A head collarmay be useful (ask your trainer). This is not a muzzle. Your dog can still breathe, drink, eat, even bite if not controlled, but it makes control easy, and it is easy to prevent a bite simply by pulling on the lead.

Harnesses will not prevent biting and if the dog is aggressive it could be dangerous reaching around the neck to fit the harness. However, it is good for dogs that pull or lunge and the no-pull front attach harnesses offer more of a humane control for dogs with short snouts, where head halters won't work or where the dog hates wearing a head collar.


Freedom (off lead activity)

Freedom is tricky. As humans we believe that our dogs should be free to roam as they please. We avoid using crates, leashes, etc. But ask yourself; are you avoiding the use of tools like those mentioned above because of guilt or laziness? If so, reconsider what kind of threat your dog poses to others. You will feel much worse if your decisions result in your dog causing enough harm to have it put down. Remember, if your dog is behaving aggressively, whatever is provoking the aggression is also stressful to your dog.

Sometimes dog-aggressive dogs benefit from having more exercise if they are the kind of breed that needs a lot and they are not getting enough. A dog aggressive dog does not need to make friends. If you want your dog to get running exercise, consider getting it a long lead, and taking it to an area where you will not meet other dogs, or walk your dog with a head collar and lead.

Similarly a dog that is aggressive towards people should not be free to growl or snap at people, even strangers. Don't take any chances. It’s far better to be cautious then to need to put your dog down because you thought it "might be okay".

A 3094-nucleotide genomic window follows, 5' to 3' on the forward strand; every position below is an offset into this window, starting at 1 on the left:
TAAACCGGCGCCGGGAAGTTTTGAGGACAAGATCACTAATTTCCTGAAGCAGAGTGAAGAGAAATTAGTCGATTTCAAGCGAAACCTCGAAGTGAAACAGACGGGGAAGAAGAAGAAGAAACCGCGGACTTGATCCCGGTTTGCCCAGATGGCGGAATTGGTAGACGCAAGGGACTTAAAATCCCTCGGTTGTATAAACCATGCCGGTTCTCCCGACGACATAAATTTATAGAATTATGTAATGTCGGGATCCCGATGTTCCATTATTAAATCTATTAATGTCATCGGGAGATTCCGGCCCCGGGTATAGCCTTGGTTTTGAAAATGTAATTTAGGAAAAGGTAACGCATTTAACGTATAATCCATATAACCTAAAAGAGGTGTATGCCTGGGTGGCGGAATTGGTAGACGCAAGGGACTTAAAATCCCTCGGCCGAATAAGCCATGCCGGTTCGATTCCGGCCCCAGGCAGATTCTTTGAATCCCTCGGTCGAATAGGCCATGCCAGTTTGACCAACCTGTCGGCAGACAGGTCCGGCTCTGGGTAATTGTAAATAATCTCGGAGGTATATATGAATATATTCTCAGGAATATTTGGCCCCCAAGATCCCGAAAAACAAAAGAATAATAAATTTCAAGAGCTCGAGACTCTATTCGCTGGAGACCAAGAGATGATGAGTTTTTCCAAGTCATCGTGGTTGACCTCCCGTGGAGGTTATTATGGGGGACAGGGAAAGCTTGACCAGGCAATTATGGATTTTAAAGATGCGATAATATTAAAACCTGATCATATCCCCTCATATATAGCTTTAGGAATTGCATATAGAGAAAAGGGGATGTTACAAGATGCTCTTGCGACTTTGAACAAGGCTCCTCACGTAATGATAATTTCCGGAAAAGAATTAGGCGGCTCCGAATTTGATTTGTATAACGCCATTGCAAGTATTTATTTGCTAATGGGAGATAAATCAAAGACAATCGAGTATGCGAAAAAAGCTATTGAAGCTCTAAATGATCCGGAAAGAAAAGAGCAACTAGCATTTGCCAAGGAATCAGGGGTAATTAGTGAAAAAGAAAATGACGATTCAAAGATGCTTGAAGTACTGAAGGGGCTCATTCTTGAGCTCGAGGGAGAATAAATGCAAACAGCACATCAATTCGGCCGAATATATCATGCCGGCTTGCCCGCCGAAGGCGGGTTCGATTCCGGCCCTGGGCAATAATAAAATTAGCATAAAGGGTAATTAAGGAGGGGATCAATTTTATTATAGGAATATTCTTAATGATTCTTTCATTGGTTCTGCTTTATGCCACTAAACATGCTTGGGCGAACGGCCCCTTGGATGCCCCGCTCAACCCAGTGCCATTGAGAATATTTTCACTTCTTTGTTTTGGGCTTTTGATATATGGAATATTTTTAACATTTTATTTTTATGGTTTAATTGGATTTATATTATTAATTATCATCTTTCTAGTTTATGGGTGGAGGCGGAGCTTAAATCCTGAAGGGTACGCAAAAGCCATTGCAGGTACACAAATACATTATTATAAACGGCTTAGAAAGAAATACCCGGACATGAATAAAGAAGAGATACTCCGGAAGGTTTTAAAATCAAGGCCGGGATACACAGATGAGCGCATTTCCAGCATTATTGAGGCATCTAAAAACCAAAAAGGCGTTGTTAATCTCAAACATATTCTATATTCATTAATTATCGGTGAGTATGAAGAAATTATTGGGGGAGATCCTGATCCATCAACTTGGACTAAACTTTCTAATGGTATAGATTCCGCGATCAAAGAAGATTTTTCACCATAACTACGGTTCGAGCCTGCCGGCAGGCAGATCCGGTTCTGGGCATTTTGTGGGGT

• Invest in muzzles and/or head collars.
  • Under no circumstances should you dog ever be given the opportunity to escape. If the door is going to be opened, always put your dog on a lead secured to something; put him in a crate or another room.
  • Ensure strangers coming to the house will not have to confront your dog however accidentally.
  • Make sure your garden fences and gates are well secured. If your dog escapes anyway, you will be held liable.
  • Examine any open space your dog is allowed to run in, and make sure there is no danger of anyone or anything accidentally coming into this space. Don't assume that is you are there you can ask people not to come in. Sometimes they will not listen or believe your dog is a threat. If you are at all unsure, use a long lead, and a muzzle.
  • Check your leads, collars, etc. will not break.
  • Never ever leave a young child alone with any dog.
  • Always keep your dog in another seperate area of your home when there are other people who may potentially get bitten.
  • Use a locking mechanism or hook on the doors of rooms and crates, where people cannot accidentally invade your dog’s space.
  • Children have been known to open the doors of dog crates even when asked not to, so it is best to keep your dog in an area where children are not tempted.
  • Children may gain unauthorized access to a fenced area where your dog is kept. Never leave your dog outside without supervision.
  • Get stuck in to training your dog so when your management accidentlaly fails (it probably will at some stage) your dog will be better equiped for the situation they may find themselves in.